Thomas jumped off the sofa and looked toward the sideboard. We usually put down a towel for him under there, some hay etc. It wasn’t there because I’d recently cleaned the room. I got up to get the towel — he followed my movements with his eyes, and when I approached with towel in hand he danced. So cute! I love these moments of sympathetic communication. Now he’s under there, attacking his hay. Good bun.
According to the Chancellor, there’s an uncrossable barrier in our hallway, right before the steps down to the bathroom and kitchen. Certainly, it can’t be crossed; realistically, it shouldn’t even be approached.
Granted, that first step is a little daunting. It’s wooden, and edged in corrugated metal — not too comfy for bunny paws. It’s a little deep, and irregularly-shaped — even some humans have struggled with depth-confusion. So, I wasn’t especially surprised when, in the first few weeks, as Chance took to the hallway and attempted to take our bedroom, he steered clear of the steps. I wondered when he’d breach the divide, but I wasn’t surprised.
Now that many months have passed, I am surprised. Our last rabbit, who was just half a pound bigger than Chance, never hesitated at this (or any) step. He found it awkward, often scrabbling on the way up, but it didn’t phase him. And Chance doesn’t struggle with any jumps in his living area, like the steps in his condo, and our sofa. So, what’s up, Chance?
Not that I’m complaining. It’s convenient to have a neutral zone, in case of future bunny dates.
It’s so wonderful getting to know a new rabbit and learn new rabbit habits.
For instance, Chance plays with blankets in all the ways Frank did (digging, bulldozing, biting — even forming long thin ridges in the fabric; watch the video of Frank on the bed!), but he does something else, too: tunnelling — pushing right underneath! Frank was never comfortable being covered up.
Chance is also more vocal than Frank was. Frank growled at me once, I think — maybe twice. For him it was a serious sign of anger — loud, and accompanied with direct eye contact. It happened when I was holding him down for some forced grooming early in our relationship, and he had had enough of it. Probably, if I hadn’t listened to him, he’d have attacked. Chance, however, growls at me practically every day. It’s in response to handling, as well — or, touching, anyway; but it’s about not getting something he wants. Like, when I’m turning him out of the bedroom (he’s not allowed in there), or reaching a finger into his cage for a conciliatory nose pet when really he wants out to play. He didn’t growl once when we were clipping his nails, although he certainly struggled enough to let us know he hated it, and we had to hold him down to a degree we never did with Frank. Chance’s growls are neither as loud nor as serious as Frank’s were. Chance HAS attacked me (some boxing, and once a lunge and a bite), whereas Frank never did — nope, no warnings from Chance. His growls are more like swearing in exasperation than a war cry, and more likely to go along with a turned-back-insult than eye contact.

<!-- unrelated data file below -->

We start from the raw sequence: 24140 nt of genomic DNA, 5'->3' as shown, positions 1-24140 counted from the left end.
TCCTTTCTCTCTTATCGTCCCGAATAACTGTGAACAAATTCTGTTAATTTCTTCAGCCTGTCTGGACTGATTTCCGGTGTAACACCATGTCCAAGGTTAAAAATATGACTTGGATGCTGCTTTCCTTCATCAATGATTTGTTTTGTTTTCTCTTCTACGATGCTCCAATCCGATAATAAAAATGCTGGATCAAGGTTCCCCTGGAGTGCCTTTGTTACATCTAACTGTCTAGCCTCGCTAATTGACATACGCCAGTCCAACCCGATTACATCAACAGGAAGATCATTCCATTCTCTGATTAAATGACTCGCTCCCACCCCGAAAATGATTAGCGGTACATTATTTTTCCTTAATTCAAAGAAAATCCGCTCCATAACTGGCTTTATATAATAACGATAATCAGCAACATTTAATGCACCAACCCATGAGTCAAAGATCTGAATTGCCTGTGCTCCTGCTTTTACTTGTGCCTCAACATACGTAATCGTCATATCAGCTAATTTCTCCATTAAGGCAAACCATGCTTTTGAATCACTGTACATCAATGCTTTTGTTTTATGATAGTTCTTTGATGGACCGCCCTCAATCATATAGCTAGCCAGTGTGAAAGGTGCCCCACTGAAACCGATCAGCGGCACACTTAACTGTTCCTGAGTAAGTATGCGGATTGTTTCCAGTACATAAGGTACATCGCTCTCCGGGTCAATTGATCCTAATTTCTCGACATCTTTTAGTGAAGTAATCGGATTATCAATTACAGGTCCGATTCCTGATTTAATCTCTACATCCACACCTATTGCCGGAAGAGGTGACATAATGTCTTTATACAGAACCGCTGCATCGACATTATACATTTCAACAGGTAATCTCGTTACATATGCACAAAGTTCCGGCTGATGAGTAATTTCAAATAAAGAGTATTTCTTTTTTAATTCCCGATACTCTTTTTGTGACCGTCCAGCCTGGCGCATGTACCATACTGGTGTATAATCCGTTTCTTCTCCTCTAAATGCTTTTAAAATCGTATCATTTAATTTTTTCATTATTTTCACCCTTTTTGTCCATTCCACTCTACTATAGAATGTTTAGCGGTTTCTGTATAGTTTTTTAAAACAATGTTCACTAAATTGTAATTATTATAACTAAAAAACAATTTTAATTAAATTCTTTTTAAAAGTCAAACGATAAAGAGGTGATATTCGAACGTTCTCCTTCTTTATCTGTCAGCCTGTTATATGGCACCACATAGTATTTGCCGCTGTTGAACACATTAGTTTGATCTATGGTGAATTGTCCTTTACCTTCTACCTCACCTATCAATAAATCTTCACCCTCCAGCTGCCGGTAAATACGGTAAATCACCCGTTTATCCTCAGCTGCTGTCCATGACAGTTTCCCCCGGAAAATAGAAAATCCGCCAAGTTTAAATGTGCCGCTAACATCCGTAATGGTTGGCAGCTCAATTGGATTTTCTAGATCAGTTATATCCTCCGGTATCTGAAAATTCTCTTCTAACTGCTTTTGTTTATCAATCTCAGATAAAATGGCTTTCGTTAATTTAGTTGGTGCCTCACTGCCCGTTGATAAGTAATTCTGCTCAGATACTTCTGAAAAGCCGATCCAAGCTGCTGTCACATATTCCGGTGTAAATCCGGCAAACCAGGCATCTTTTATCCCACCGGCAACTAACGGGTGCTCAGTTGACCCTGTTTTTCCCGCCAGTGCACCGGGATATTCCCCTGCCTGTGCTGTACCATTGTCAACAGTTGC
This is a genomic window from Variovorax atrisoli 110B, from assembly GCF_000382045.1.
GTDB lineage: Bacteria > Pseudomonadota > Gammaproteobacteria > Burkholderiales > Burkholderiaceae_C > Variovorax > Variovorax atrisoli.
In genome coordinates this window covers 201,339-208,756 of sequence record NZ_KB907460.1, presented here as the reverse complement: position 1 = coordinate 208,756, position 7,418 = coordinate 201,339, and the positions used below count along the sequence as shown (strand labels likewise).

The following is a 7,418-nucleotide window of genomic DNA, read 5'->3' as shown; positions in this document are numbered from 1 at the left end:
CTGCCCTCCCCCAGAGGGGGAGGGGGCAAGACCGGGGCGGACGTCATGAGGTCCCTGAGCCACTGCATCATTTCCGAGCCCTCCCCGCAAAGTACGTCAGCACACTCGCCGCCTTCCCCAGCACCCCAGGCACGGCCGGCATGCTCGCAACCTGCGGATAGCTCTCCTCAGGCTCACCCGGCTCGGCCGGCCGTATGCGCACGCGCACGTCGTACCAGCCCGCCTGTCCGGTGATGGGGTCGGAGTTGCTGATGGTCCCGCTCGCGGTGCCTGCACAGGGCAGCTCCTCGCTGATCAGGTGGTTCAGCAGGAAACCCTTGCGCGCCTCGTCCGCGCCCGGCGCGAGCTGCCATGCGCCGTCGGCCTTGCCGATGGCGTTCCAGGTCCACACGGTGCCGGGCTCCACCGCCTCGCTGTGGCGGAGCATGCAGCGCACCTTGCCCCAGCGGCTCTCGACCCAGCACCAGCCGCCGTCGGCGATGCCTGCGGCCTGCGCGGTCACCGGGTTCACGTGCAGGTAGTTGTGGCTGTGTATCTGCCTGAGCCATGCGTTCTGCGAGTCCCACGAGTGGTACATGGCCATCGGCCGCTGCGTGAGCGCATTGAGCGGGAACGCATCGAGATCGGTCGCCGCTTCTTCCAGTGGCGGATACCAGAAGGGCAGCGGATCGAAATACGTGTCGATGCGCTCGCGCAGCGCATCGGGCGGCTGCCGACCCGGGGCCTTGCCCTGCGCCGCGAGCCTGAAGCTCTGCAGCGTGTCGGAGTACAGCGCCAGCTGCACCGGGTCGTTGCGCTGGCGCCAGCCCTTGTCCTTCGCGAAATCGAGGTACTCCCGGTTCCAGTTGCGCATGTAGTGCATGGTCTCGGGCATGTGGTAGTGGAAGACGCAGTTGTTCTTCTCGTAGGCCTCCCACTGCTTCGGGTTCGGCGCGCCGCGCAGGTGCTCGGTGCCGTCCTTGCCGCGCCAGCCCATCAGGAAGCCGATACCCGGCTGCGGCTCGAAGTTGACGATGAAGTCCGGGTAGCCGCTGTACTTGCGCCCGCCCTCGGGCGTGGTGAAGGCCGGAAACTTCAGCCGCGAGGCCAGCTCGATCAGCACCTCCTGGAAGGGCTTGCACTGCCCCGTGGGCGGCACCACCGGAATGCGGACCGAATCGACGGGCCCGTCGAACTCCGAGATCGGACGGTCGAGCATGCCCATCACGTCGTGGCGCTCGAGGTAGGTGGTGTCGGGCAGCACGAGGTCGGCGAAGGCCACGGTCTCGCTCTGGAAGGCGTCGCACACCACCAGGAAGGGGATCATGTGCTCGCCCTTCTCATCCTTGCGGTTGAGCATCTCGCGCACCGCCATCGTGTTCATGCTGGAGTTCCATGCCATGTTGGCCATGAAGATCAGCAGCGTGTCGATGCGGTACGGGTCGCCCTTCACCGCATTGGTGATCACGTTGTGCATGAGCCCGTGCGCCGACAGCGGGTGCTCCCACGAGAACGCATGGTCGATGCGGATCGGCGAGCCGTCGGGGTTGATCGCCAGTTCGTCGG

Chance is also more comfortable to let his guard down. I do believe Frank trusted me with his life, and he’d follow me all over demanding attention, but when he bunny-flopped or slept it was only with some distance between us. Chance, on the other hand, has flopped down beside us on the sofa many times now; and this morning he flopped over and slept. Yep, slept, truly and deeply, with dreams to boot. He’d wake now and then, give a stretch or eat a cecotrope, and I’d pet him for awhile and then he’d fall back asleep. It was lovely.
Chance also digs out his litter box. Almost every day, he digs out a little bit; this morning he practically emptied it out. What a mess!
And licking! Chance licks everything, especially when he’s snuggling in. On the sofa in the evenings (microfibre), I have to keep a paper towel on hand to soak it up!